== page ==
Monthly Archives: April 2016

Revising Away…

pool of starsI’m nearly through the revisions of my fourth Pathfinder novel, and you know what, I quite like it. I just finished Chapter 6 and it’s one of the finest chapters I think I’ve ever written.

Wish I had the sense that more people were reading these… I’m just not seeing a whole lot of comment about them either out there on the ‘net or even on the Paizo boards. I’m starting to think that those Pathfinder fans who’re reading the books are reading them in the order they were written and haven’t gotten to the more recent books yet, like my third Pathfinder book. And I’m starting to think that maybe people who ordinarily read lots of fantasy don’t read tie-in novels? I dunno.

Right — got to get back to revising. Have an excellent weekend!

Of Hats and Teeth

deckerI’m getting ready to switch hats and work on something else. I’ve been steaming full speed towards the conclusion of my newest book, but, as often happens, a previous book has popped up with editorial comments. This is my fourth Pathfinder Novel, Through the Gate in the Sea. The comments aren’t too extensive, so I hope to finish it before the week’s end and get back to the new book. Of course, if the other book needs more time, I’ll have to give it, because I want it to head to print in the best shape I can manage.

In other news I’ve been enjoying the fantastic weather here upon the sea of monsters. I’m heading into town in just a few moments to learn just why I have shooting pain when I chew on the right side of my mouth. It’s probably those darned tooth crowns. You see, when my wife and I were first starting out and were very badly off, financially, I thought I could save us a little money by not visiting the dentist for a few years. I had incorrectly reasoned that because I brushed and flossed appropriately my teeth would be okay.

Turns out that I was wrong. I ended up with three tooth crowns and root canals. I’m pretty sure that there’s no living root beneath this crown, so I’m not sure where the pain’s coming from, but I assume I’ll know very shortly.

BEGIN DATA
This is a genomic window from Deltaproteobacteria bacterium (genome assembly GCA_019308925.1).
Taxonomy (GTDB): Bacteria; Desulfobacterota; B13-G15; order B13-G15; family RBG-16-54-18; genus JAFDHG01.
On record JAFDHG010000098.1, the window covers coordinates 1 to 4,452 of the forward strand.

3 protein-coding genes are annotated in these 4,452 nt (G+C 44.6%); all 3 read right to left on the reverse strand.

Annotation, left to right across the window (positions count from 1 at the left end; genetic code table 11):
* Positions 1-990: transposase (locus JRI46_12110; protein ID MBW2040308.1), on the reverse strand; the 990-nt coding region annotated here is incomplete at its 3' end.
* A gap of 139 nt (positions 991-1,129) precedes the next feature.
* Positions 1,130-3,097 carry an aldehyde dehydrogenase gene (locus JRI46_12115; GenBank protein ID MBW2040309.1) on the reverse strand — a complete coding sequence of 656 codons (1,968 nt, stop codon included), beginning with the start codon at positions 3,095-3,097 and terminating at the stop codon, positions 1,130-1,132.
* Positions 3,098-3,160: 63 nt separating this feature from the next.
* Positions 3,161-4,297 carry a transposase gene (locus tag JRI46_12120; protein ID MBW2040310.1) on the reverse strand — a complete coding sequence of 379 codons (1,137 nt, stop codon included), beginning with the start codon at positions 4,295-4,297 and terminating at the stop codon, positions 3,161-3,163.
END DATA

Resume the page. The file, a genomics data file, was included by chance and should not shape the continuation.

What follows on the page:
More Drafting Thoughts

Howard ZebrasIn writing about rough drafts the other day I realized that I breezed over an important step — outlining.

I’ve discussed outlining on the site before (just search through my Writing posts if you’re curious) and I’ve yet to settle on any one outlining technique that I use ALL the time. I find that different approaches work in different instances.

For instance, on the Paizo books I used very detailed outlines that went on for some 10k words. I’ve scaled that way back for the current books and right now it seems to be working. I think about the main arcs and threads, who’s in them, what the challenges are, and what happens when, jot that down to make sure I’ve got track of it, and then start drafting (this is AFTER I know who the characters are, what they want, and, particularly, what the villain wants).

Rough Drafts

hulk computerI’ve continued to experiment with rough draft methods. The goal is, naturally, to get the rough draft close so that you make as few passes as possible between rough and final.

Sometimes I can get a scene pretty much right the first time, as happened with one chapter in my first published novel, or as happened with individual scenes since then, with increasing frequency. It’s one measure by which I can tell I’m getting to be a more proficient writer.

More often, though, a draft requires multiple passes. I aim for the former but plan for the latter. Here are the steps I’ve started following.

Breaking up is Hard to Do

daredevil 2Dear Daredevil TV Show,

I’m ending our relationship.

You have so many admirers and groupies that I’m certain my own absence will have no effect upon your feelings, but I wanted to air my grievances anyway.

I was pre-disposed to like you a lot, maybe even love you. Sure, I wasn’t a huge DD fan who owned all the Frank Miller graphic novels, but I like a good superhero comic or show and I have fond memories of reading all of my sister’s Daredevil comics. I even bought some myself back in the day.

(If anyone hasn’t seen the show yet, there are SPOILERS GALORE in the following. Be warned!)